These patients have a normal number of synaptic vesicles, but they are smaller in diameter, leading to the presence of smaller amounts of acetylcholine in each vesicle. 5
Botulism and Tetanus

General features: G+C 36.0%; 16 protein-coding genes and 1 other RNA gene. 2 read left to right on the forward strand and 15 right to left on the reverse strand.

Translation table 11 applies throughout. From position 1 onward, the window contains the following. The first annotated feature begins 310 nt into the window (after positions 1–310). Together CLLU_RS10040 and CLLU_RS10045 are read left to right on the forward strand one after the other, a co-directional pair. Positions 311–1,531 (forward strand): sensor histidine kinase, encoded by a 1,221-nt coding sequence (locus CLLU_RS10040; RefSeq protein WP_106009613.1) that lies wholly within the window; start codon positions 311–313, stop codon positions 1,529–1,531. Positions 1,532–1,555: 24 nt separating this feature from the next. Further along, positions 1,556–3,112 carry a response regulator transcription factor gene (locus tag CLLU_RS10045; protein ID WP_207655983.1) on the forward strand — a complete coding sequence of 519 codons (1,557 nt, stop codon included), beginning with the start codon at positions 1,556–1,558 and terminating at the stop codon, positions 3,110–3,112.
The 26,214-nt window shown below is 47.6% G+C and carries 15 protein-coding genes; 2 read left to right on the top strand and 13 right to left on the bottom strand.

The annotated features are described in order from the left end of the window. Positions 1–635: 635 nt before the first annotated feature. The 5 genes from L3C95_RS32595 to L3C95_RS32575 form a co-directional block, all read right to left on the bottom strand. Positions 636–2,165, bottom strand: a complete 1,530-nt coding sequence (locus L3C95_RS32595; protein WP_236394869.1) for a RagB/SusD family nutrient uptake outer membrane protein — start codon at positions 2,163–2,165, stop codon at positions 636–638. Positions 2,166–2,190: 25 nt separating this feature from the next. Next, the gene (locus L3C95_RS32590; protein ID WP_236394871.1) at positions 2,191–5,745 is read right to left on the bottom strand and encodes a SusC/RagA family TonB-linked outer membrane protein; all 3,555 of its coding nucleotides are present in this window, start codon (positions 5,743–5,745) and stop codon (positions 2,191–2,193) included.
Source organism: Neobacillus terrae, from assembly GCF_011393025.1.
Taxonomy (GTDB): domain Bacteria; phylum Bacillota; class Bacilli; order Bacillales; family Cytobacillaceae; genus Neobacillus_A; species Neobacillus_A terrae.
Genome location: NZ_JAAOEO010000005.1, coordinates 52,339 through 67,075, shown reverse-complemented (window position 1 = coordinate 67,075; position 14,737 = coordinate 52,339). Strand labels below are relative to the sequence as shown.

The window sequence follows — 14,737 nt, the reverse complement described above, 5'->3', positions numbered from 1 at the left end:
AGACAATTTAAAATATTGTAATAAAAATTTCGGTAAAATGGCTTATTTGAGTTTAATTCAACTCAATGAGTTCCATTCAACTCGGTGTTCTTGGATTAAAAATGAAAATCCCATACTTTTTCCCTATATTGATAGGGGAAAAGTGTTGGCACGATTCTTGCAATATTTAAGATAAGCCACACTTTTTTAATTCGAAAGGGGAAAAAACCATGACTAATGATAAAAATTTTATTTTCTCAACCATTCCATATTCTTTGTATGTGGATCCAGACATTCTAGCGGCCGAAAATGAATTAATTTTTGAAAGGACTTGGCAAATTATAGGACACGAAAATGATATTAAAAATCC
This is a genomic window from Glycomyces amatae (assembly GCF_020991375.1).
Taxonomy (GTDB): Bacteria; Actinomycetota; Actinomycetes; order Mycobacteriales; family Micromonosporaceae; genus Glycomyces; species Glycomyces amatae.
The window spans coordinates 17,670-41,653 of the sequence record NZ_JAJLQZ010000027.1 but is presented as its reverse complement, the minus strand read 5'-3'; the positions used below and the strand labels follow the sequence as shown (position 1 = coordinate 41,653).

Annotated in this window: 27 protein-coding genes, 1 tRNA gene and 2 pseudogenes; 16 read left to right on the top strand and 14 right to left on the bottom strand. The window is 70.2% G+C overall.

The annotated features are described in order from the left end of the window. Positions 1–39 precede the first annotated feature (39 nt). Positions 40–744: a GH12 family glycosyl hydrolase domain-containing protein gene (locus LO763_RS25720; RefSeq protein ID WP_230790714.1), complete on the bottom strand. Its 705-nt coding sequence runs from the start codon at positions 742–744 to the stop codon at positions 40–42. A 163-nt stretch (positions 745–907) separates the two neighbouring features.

Disorders of the Neuromuscular Junction – Poisoning by anaerobic Clostridium bacteria may cause impairment of synaptic transmission, it can be caused by multiple types of toxin-producing bacteria, the most potent include botulinum toxin and tetanus toxin, both are potentially deadly. Botulinum neurotoxins and tetanus neurotoxin contain domains responsible for the process of receptor-binding, translocation through the cell-membrane, and proteolytic cleavage of host proteins. For those concerned about potential poisoning events, having poison testing kits on hand can provide a quick and efficient means of detecting harmful substances. These kits enable timely identification and response to toxin exposure, enhancing overall safety measures. Tetanus has been a common infectious disease throughout history in humans, botulism on the other hand is a rare disease in humans. These toxins’ mechanism of action is somewhat similar, they are highly specific proteases causing inhibition of neurotransmitter release through cleaving the SNARE proteins involved in the fusion of synaptic vesicles with the presynaptic plasma membrane. 5 20